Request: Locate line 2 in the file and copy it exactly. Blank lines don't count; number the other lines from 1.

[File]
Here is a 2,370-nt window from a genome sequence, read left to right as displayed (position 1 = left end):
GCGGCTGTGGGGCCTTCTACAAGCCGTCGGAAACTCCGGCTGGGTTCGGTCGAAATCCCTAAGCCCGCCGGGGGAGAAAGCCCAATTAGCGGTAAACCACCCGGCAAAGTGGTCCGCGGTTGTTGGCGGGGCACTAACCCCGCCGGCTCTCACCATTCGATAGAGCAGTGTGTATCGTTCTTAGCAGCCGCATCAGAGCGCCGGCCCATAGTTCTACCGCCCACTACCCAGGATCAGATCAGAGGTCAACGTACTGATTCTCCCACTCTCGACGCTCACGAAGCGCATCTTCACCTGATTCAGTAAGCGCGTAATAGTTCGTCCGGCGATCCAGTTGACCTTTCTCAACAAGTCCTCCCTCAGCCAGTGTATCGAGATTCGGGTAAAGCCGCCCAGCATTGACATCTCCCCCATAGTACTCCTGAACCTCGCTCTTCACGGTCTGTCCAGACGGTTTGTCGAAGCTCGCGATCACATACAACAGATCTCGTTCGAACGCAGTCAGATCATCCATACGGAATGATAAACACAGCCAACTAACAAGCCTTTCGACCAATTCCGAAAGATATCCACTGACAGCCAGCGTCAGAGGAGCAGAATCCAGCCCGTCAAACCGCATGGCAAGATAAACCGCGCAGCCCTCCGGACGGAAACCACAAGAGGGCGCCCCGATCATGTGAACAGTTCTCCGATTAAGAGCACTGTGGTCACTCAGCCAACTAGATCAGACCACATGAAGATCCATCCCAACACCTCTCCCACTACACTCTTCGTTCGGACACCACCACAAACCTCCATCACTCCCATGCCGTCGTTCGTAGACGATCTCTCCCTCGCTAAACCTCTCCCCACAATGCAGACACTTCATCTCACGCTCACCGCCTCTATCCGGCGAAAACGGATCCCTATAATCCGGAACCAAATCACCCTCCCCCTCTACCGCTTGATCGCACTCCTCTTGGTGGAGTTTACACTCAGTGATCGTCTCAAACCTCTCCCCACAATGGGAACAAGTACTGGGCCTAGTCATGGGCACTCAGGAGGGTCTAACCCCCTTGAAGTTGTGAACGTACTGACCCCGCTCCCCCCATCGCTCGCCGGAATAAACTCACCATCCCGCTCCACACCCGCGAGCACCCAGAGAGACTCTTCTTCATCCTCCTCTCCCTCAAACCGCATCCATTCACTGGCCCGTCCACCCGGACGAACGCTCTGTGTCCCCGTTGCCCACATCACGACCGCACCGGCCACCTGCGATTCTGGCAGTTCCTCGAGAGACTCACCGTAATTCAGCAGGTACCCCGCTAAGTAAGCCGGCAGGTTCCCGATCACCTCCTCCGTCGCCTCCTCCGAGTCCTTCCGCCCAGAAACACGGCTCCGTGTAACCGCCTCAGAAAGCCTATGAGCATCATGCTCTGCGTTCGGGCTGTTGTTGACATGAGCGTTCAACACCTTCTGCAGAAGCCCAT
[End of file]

GCGGCTGTGGGGCCTTCTACAAGCCGTCGGAAACTCCGGCTGGGTTCGGTCGAAATCCCTAAGCCCGCCGGGGGAGAAAGCCCAATTAGCGGTAAACCACCCGGCAAAGTGGTCCGCGGTTGTTGGCGGGGCACTAACCCCGCCGGCTCTCACCATTCGATAGAGCAGTGTGTATCGTTCTTAGCAGCCGCATCAGAGCGCCGGCCCATAGTTCTACCGCCCACTACCCAGGATCAGATCAGAGGTCAACGTACTGATTCTCCCACTCTCGACGCTCACGAAGCGCATCTTCACCTGATTCAGTAAGCGCGTAATAGTTCGTCCGGCGATCCAGTTGACCTTTCTCAACAAGTCCTCCCTCAGCCAGTGTATCGAGATTCGGGTAAAGCCGCCCAGCATTGACATCTCCCCCATAGTACTCCTGAACCTCGCTCTTCACGGTCTGTCCAGACGGTTTGTCGAAGCTCGCGATCACATACAACAGATCTCGTTCGAACGCAGTCAGATCATCCATACGGAATGATAAACACAGCCAACTAACAAGCCTTTCGACCAATTCCGAAAGATATCCACTGACAGCCAGCGTCAGAGGAGCAGAATCCAGCCCGTCAAACCGCATGGCAAGATAAACCGCGCAGCCCTCCGGACGGAAACCACAAGAGGGCGCCCCGATCATGTGAACAGTTCTCCGATTAAGAGCACTGTGGTCACTCAGCCAACTAGATCAGACCACATGAAGATCCATCCCAACACCTCTCCCACTACACTCTTCGTTCGGACACCACCACAAACCTCCATCACTCCCATGCCGTCGTTCGTAGACGATCTCTCCCTCGCTAAACCTCTCCCCACAATGCAGACACTTCATCTCACGCTCACCGCCTCTATCCGGCGAAAACGGATCCCTATAATCCGGAACCAAATCACCCTCCCCCTCTACCGCTTGATCGCACTCCTCTTGGTGGAGTTTACACTCAGTGATCGTCTCAAACCTCTCCCCACAATGGGAACAAGTACTGGGCCTAGTCATGGGCACTCAGGAGGGTCTAACCCCCTTGAAGTTGTGAACGTACTGACCCCGCTCCCCCCATCGCTCGCCGGAATAAACTCACCATCCCGCTCCACACCCGCGAGCACCCAGAGAGACTCTTCTTCATCCTCCTCTCCCTCAAACCGCATCCATTCACTGGCCCGTCCACCCGGACGAACGCTCTGTGTCCCCGTTGCCCACATCACGACCGCACCGGCCACCTGCGATTCTGGCAGTTCCTCGAGAGACTCACCGTAATTCAGCAGGTACCCCGCTAAGTAAGCCGGCAGGTTCCCGATCACCTCCTCCGTCGCCTCCTCCGAGTCCTTCCGCCCAGAAACACGGCTCCGTGTAACCGCCTCAGAAAGCCTATGAGCATCATGCTCTGCGTTCGGGCTGTTGTTGACATGAGCGTTCAACACCTTCTGCAGAAGCCCAT